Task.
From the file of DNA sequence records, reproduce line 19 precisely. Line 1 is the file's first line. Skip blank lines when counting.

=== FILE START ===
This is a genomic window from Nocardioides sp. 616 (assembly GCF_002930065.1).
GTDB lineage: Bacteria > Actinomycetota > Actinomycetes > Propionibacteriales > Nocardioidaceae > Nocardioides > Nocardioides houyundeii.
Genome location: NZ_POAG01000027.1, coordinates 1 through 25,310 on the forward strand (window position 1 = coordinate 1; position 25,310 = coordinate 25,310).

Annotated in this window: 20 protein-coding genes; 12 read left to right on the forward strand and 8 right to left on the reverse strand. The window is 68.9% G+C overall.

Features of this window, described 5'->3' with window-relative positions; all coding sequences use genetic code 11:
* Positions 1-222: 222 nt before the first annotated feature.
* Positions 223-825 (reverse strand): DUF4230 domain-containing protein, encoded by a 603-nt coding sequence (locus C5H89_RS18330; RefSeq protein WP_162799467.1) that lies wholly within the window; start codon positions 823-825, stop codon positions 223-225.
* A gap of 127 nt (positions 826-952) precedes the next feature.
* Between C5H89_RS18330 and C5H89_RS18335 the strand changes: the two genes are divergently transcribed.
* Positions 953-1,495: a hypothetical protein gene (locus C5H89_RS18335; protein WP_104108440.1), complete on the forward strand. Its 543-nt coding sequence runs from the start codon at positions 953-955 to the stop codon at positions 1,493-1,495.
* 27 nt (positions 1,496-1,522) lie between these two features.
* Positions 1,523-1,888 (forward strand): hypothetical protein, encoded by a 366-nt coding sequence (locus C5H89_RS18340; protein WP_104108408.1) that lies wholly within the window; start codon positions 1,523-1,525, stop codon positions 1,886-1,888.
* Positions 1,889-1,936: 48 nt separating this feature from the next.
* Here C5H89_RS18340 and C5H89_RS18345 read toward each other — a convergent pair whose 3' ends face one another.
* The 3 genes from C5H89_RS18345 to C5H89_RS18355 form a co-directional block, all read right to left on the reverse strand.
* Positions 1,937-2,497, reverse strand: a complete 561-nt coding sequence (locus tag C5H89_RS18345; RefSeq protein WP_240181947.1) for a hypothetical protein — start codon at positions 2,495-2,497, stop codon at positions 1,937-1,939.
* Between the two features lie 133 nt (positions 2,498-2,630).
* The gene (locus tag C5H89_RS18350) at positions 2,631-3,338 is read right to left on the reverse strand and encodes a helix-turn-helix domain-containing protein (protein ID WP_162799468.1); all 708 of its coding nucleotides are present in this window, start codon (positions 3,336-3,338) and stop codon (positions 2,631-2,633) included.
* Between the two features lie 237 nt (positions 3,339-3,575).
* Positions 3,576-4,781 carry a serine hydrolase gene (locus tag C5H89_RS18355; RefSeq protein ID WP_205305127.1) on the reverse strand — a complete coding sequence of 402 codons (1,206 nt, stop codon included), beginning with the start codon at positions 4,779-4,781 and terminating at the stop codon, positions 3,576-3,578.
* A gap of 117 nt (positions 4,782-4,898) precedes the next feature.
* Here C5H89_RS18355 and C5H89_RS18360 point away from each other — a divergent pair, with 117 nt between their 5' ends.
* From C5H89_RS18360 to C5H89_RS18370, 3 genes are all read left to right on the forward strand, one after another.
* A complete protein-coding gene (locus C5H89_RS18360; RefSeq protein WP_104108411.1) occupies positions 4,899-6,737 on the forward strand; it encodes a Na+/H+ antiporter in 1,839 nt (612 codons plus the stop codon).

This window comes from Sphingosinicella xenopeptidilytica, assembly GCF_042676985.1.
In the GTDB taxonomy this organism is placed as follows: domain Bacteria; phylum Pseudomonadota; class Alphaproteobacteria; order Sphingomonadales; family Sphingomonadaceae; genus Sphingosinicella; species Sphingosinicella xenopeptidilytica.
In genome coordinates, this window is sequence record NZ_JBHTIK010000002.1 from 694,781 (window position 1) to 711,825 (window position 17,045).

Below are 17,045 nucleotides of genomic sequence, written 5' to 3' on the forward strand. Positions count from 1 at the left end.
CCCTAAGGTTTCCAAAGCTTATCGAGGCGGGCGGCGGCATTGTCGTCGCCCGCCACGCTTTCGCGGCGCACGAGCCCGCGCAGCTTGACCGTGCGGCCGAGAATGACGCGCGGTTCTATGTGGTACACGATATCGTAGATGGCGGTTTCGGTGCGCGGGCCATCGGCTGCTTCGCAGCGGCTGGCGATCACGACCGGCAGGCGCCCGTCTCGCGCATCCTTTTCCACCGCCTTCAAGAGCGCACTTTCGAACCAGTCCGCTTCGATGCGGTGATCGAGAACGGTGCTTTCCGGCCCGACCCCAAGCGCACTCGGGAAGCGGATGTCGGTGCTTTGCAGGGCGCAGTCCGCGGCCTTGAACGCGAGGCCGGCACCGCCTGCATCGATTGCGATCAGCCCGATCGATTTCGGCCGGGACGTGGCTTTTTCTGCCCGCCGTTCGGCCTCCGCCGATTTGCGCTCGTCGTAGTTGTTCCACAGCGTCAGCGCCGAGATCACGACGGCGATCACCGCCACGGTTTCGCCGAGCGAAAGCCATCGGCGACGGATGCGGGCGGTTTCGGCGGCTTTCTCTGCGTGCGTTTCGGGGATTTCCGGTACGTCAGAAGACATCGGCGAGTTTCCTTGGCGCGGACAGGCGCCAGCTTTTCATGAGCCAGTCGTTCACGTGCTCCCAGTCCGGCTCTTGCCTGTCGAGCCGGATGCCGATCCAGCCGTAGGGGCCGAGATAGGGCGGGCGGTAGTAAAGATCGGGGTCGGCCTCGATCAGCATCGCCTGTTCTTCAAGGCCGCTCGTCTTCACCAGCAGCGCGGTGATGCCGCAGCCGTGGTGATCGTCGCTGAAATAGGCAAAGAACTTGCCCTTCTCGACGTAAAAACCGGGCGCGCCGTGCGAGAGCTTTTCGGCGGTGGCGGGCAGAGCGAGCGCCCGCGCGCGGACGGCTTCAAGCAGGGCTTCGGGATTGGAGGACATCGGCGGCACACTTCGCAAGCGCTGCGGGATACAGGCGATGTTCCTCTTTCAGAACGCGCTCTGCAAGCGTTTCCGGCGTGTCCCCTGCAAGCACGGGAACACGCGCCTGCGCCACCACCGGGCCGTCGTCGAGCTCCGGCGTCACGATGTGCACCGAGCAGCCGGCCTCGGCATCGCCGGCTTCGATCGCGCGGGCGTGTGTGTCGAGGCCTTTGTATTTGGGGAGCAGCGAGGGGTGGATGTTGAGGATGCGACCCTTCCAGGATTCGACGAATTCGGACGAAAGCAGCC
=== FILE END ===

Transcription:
* Between the two features lie 237 nt (positions 3,339-3,575).